38) “Those wishing to continue to receive all current services would pay double the licence fee (ie c£12.55 per month extra)”
The absurdity, irrelevance and dishonesty of this version of a hybrid “model” is fully exposed. Who on earth would pay £150 a year just to receive BBC Three, BBC Four, the iPlayer and BBC online? No-one would, of course. What Mr Heath carefully fails to discuss is the actual hybrid model proposed in 9): whereby the current suite of channels is the basic subscription (either single-set or multi-set); the iPlayer is delivered through the internet, either as a stand-alone service or as part of a subscription (either single-set or multi-set); and premium services are over and above. What might these be? The archive-rich version of the iPlayer is one possibility; a sports service is another (the BBC accumulates a mass of sports rights which it cannot fully deploy on its entertainment channels); perhaps an arts channel, or a documentaries channel; perhaps even a BBC film channel, wrapping premieres of the films the BBC finances with the film packages from home and abroad that can be readily obtained in the open market.
All those options can be explored in the future: meanwhile, as 9) above has shown, the current set of channels can be delivered for less than the licence fee presently costs – indeed, for millions of homes, at half the present cost.
39) “Some people would pay significantly more for the same services and others would pay a bit less for a lot fewer services”
What is Mr Heath trying to tell us? That the BBC’s managers are so inept that they cannot envisage actually how to run a subscription service? The truth is rather more subtle.
Last year, I was invited by Mr Heath’s predecessor in his post, John Tate, to participate in a serious analysis – led by a team from Ernst and Young – to judge various scenarios for the BBC to assess in planning its licence fee and Charter renewal strategy. The consensus was that an increase in the value of the licence fee to the BBC would be very hard to obtain, other than as a short term boost designed to prepare the BBC for replacing the licence fee with subscription before 2020.
Indeed, we recommended (long before decriminalisation was endorsed by the House of Commons this year) that criminal penalties be removed for licence fee evaders, as a bargaining chip in what might be a very tough negotiation. Whether output would actually be encrypted, or households invited to become “members” of the BBC and voluntarily fund it was not fully resolved (partly because of uncertainty over a timetable for equipment upgrade).
One major advantage of this course of action would have been to release BBC Worldwide from the tight borrowing limits constraining its international growth that licence fee funding entails. Armando Iannucci is not the only person who sees glowing prospects for the sale of BBC channels once subscription funding is adopted.
Mr Tate left the BBC last December. I have heard nothing more of the EY report. The simple truth seems to be that the BBC – both management and Trust – is not only unwilling to contemplate a subscription option, but would rather peddle the stale falsehoods set out in this blog than face the issue honestly.
40) “The BBC would be erecting a pay-wall around the digital future”
Ignoring the foolish attempt to give a charging mechanism a bad name (what, after all, is the licence fee other than a pay-wall?), one can only ask why the BBC in 1999 agreed to a “pay-wall” (if one can call a £2 a month charge even a ha-ha, let alone a wall) for its future digital services? Is a SIM card for a mobile phone a “pay-wall”, or just a basic mechanism to pay for a service? Why is the BBC so determined to fill our heads with nonsense?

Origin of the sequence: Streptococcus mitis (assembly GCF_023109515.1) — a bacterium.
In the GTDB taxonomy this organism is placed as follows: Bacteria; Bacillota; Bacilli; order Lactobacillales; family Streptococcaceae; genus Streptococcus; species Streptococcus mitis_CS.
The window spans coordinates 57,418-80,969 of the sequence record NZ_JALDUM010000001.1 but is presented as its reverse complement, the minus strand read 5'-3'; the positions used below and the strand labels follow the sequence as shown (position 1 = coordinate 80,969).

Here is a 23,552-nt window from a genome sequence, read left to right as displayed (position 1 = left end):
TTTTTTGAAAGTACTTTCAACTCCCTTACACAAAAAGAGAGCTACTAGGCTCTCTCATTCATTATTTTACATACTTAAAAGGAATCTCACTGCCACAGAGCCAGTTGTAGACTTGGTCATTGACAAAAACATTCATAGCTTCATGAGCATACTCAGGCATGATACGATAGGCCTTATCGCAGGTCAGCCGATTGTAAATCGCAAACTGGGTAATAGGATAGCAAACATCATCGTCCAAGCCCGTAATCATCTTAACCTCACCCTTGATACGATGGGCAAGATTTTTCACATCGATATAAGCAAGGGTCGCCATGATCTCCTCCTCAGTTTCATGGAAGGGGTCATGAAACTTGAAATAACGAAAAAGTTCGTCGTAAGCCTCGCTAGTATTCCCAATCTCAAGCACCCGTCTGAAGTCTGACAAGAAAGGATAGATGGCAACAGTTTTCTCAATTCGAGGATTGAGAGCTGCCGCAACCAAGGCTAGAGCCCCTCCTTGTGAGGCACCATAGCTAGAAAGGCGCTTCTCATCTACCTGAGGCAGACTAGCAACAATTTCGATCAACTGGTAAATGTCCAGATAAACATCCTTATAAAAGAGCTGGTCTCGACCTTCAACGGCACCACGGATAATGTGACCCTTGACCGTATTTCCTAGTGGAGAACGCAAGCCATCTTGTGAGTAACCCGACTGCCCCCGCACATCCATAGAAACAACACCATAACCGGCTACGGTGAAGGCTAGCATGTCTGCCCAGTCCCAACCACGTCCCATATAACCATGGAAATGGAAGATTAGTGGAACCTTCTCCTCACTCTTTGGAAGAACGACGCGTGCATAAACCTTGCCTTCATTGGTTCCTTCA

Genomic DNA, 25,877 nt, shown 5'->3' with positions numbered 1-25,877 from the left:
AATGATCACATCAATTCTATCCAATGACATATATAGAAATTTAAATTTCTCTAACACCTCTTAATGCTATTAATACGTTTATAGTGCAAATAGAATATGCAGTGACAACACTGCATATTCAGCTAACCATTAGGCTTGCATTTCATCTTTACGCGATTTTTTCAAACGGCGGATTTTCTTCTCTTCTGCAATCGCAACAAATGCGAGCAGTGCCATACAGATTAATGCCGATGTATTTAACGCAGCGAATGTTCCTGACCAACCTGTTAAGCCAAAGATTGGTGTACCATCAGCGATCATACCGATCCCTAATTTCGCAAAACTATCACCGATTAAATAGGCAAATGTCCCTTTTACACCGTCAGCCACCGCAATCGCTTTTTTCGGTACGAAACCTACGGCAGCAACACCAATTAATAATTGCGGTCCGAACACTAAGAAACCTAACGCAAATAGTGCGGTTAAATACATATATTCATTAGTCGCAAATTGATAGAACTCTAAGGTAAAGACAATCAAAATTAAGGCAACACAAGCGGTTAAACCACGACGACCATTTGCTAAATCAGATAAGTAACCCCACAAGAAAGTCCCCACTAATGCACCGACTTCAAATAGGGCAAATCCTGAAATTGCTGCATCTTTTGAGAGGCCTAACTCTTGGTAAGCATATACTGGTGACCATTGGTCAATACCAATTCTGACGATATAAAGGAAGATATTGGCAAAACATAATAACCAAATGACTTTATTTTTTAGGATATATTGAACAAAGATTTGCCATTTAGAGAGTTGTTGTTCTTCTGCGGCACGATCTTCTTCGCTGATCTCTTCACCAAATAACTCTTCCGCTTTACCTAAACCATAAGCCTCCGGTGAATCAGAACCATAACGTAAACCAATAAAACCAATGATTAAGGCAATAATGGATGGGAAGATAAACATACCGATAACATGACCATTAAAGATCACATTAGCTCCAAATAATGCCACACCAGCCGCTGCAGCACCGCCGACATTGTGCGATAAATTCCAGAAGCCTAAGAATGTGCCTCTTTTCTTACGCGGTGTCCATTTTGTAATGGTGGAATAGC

I have noted that the word “choice” is wholly absent from this blog: so is decriminalisation, which has been brought centre stage by a clause in the current Deregulation Bill, providing for a 12-month consultation over how to remove criminal sanctions for licence fee evasion, and place the licence fee on the same footing as other services to the home, such as telephony (unpaid gas, water and electricity bills are also not liable to criminal proceedings, but cannot be completely withdrawn, so such measures as cash meters are deployed to staunch losses).
Needless to say, the BBC is not keen on decriminalisation, and warns that it could easily result in revenue losses in the hundreds of millions of pounds, as more people work out that the cost to the BBC of pursuing evaders – absent the heavy helping hand of the courts – would be greater than any recouped payments. Perhaps the BBC has a cunning plan to re-invent criminal sanctions under another heading, or simply hopes that blogs like this one will persuade enough MPs to drop the idea, given that encryption of signals, and adoption of subscription technology – something the BBC would clearly rather die in a ditch than ever agree to – is the obvious corollary of decriminalisation.
The mystery remains: the BBC is convinced that the licence fee is tremendous value for money, but – knowing that this “value” can only be delivered through compulsion – is determined to resist any attempt to put the issue to the test by allowing people to decide for themselves on the merits. As a result, it ignores the huge potential subscription funding offers, and leaves itself at constant risk of being squeezed further by politicians who see the licence fee as a convenient funding source for all kinds of government expenditure. As a result, the viewer is increasingly short-changed, with 16% of a frozen fee diverted to non-BBC projects. This blog is testimony to a complete failure of nerve at Broadcasting House.